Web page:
10. ^ Sarah Ringold; Carol A Wallace (May 1, 2010). "Evolution of paediatric-specific vasculitis classification criteria". Annals of the Rheumatic Diseases. 69 (5): 785–86. doi:10.1136/ard.2009.127886. PMID 20388739.
  11. ^ "Log in | BMJ Best Practice". bestpractice.bmj.com.
  12. ^ Shiel, Jr., William C, http://www.medicinenet.com/polyarteritis_nodosa/article.htm
  13. ^ Henegar, Corneliu; Pagnoux, Christian; Puéchal, Xavier; Zucker, Jean-Daniel; Bar-Hen, Avner; Guern, Véronique Le; Saba, Mona; Bagnères, Denis; Meyer, Olivier; Guillevin, Loïc (1 May 2008). "A paradigm of diagnostic criteria for polyarteritis nodosa: Analysis of a series of 949 patients with vasculitides". Arthritis & Rheumatism. 58 (5): 1528–1538. doi:10.1002/art.23470. PMID 18438816.
  14. ^ Boehm, Ingrid; Bauer, R (1 February 2000). "Low-Dose Methotrexate Controls a Severe Form of Polyarteritis Nodosa". Archives of Dermatology. 136 (2): 167–9. doi:10.1001/archderm.136.2.167. PMID 10677090.
  15. ^ Giannini, AJ; Black, HR. Psychiatric, Psychogenic and Somatopsychic Disorders Handbook. Garden City, NY. Medical Examination Publishing, 1978. Pp. 219–220. ISBN 0-87488-596-5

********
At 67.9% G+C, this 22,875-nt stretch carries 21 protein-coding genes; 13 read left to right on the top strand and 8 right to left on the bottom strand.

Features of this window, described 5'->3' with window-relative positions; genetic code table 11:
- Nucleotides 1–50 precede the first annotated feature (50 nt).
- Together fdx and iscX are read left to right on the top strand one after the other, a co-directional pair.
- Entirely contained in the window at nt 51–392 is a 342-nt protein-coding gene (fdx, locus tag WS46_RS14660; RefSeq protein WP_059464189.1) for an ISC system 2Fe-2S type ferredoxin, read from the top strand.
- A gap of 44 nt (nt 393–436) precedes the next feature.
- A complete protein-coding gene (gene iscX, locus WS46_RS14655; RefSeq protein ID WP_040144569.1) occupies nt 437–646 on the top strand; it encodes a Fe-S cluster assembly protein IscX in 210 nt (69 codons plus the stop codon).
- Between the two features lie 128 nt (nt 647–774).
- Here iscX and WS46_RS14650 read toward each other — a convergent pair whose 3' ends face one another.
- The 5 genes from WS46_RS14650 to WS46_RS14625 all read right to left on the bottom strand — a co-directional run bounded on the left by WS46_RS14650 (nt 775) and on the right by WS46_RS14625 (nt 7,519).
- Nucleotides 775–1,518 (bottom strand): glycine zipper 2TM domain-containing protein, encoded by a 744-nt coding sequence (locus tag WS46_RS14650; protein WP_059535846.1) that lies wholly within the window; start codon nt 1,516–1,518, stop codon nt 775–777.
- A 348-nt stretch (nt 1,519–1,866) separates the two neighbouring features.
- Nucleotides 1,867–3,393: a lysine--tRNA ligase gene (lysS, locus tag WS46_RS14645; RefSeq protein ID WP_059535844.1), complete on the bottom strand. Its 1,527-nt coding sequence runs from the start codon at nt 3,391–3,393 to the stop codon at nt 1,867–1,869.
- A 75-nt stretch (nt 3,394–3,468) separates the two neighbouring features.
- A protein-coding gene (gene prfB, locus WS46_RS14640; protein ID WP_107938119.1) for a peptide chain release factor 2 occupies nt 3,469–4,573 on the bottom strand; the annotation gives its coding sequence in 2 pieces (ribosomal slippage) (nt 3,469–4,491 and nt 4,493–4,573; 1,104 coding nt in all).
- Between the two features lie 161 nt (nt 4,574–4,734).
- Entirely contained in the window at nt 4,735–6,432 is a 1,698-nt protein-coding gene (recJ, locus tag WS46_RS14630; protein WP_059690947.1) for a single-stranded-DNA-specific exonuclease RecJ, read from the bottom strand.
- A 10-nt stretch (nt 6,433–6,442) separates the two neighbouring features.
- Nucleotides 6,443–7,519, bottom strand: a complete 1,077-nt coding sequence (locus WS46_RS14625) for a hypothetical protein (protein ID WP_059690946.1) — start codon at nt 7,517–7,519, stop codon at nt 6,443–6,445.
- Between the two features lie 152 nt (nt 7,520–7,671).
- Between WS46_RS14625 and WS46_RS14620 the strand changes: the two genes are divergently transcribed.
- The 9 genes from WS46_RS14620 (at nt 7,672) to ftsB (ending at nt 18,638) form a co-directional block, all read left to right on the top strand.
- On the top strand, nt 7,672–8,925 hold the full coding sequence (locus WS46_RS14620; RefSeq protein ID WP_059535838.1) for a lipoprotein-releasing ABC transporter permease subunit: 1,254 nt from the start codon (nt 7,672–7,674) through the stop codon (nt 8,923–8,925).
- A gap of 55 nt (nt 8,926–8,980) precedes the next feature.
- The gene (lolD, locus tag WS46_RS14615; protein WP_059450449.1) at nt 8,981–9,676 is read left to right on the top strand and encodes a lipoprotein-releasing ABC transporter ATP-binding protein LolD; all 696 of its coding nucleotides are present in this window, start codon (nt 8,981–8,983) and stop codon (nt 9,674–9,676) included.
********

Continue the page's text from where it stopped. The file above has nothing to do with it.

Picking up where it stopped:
16. ^ Selga, D.; Mohammad, A.; Sturfelt, G.; Segelmark, M. (2006). "Polyarteritis nodosa when applying the Chapel Hill nomenclature--a descriptive study on ten patients". Rheumatology. 45 (10): 1276–1281. doi:10.1093/rheumatology/kel091. PMID 16595516.[1], Entry in Polyarteritis Nodosa Follow-up article
  17. ^ Guillevin, L.; Lhote, F.; Cohen, P.; Sauvaget, F.; Jarrousse, B.; Lortholary, O.; Noël, L.; Trépo, C. (1995). "Polyarteritis nodosa related to hepatitis B virus. A prospective study with long-term observation of 41 patients". Medicine. 74 (5): 238–253. doi:10.1097/00005792-199509000-00002. PMID 7565065. S2CID 38111848. [2], Entry in Polyarteritis Nodosa Follow-up article
  18. ^ "Bigger Than Life". The Criterion Collection. Retrieved 2021-07-16.